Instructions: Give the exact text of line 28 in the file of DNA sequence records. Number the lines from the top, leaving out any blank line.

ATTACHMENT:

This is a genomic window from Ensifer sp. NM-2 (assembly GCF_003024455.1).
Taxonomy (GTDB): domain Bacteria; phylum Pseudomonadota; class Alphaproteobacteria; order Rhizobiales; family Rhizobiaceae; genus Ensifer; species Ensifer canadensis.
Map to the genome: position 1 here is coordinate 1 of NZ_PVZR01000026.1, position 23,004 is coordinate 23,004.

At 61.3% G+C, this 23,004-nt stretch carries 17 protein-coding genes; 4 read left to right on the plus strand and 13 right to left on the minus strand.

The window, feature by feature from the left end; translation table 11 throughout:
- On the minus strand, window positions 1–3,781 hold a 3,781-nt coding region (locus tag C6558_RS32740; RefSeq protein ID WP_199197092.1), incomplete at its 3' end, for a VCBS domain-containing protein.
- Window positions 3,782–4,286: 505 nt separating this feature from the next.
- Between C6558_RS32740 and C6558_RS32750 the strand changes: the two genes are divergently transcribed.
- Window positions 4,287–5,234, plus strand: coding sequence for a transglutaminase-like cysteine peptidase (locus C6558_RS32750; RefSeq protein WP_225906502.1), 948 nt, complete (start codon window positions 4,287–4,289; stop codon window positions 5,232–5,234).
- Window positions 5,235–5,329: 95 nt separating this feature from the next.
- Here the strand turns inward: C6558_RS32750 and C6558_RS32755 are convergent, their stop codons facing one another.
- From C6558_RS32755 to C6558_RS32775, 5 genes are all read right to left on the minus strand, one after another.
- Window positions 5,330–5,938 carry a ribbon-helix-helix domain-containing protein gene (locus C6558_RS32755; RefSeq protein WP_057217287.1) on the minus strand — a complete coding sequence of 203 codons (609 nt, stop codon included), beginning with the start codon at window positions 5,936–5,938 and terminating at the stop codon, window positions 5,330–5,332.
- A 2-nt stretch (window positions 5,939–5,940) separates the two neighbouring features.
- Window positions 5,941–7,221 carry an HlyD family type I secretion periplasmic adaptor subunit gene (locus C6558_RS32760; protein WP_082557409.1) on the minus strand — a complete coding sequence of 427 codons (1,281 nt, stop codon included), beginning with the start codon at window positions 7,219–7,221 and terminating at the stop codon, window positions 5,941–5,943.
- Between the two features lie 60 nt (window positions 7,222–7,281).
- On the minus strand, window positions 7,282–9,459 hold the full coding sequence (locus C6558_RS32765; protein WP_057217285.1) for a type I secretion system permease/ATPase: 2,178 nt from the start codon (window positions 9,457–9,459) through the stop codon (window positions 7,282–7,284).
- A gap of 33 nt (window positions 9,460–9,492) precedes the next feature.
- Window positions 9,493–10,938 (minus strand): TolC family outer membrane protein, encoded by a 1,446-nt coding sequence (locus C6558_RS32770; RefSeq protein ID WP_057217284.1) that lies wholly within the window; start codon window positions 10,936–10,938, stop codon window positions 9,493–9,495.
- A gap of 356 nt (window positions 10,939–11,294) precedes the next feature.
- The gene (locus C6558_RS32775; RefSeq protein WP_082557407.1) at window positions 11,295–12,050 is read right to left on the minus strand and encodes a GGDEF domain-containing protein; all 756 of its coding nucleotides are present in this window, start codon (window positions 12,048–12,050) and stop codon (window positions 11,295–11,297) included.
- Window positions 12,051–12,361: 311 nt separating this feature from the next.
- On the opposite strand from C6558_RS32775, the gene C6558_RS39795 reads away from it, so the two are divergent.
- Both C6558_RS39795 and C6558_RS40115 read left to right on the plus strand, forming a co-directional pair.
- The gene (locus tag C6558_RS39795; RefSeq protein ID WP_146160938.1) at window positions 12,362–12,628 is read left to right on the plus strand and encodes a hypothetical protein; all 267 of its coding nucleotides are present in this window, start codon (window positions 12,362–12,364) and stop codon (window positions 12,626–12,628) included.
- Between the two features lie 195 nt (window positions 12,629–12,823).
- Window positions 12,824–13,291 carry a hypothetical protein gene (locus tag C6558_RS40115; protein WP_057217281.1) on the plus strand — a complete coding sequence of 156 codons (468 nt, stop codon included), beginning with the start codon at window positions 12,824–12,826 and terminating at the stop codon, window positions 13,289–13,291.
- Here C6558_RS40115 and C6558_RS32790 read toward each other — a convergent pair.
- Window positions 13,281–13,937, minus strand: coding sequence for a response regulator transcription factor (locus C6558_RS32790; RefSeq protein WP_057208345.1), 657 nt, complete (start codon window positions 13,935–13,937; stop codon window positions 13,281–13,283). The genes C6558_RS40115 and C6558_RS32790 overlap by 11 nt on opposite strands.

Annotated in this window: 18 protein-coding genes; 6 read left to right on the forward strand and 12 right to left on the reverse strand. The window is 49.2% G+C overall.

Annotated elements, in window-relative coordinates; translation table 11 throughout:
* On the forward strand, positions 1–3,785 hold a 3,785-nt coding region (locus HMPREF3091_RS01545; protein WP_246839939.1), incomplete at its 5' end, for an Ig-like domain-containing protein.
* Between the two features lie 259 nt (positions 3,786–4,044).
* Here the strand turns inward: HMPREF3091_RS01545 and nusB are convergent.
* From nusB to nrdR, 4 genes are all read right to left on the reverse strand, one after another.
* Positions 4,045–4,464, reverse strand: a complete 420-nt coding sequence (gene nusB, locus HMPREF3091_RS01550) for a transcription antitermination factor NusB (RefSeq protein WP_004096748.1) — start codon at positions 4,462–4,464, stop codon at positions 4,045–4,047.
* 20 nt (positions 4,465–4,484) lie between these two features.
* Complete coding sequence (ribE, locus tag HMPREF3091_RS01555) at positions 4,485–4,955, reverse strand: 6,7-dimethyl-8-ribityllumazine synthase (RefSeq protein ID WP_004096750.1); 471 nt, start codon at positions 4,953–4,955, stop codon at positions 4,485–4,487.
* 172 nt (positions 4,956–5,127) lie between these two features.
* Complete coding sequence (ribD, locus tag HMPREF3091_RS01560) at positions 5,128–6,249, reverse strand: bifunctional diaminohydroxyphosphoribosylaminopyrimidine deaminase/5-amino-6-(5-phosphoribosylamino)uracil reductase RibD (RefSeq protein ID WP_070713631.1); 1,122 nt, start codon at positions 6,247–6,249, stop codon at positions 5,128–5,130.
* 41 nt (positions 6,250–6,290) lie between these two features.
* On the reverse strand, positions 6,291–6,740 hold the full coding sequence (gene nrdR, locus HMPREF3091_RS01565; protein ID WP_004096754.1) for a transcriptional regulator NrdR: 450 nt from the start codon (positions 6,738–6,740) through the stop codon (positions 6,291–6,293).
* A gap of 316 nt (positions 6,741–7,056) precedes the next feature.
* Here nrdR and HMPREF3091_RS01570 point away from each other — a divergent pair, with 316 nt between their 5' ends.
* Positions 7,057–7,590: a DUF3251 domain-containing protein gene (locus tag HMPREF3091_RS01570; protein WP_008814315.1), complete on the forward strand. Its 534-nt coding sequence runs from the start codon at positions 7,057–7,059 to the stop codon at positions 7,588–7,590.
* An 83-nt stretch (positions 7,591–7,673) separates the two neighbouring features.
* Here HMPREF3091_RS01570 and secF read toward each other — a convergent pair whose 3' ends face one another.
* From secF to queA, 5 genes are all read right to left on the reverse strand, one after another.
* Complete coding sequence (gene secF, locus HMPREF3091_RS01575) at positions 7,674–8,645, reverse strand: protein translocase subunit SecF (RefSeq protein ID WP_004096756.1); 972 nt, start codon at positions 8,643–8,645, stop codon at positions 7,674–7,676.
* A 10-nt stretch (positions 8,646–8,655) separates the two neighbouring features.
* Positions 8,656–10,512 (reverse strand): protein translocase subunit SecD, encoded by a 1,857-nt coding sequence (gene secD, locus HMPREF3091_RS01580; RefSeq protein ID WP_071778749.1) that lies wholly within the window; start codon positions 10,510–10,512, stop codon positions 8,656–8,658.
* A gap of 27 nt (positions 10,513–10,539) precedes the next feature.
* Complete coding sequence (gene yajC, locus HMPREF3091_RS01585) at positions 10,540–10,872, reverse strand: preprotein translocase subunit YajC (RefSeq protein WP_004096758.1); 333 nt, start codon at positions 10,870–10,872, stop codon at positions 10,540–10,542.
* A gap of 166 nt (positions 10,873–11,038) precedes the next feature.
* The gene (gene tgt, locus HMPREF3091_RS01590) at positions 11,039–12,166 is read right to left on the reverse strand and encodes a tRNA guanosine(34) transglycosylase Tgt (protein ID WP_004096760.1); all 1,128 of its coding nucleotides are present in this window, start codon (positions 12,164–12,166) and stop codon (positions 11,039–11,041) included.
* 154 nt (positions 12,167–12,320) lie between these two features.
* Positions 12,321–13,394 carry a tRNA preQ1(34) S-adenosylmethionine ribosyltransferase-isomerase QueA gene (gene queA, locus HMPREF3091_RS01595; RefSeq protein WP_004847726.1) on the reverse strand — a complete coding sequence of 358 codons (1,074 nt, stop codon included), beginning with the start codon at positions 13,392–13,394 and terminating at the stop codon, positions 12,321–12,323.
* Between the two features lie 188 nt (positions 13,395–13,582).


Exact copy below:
- Here C6558_RS40115 and C6558_RS32790 read toward each other — a convergent pair.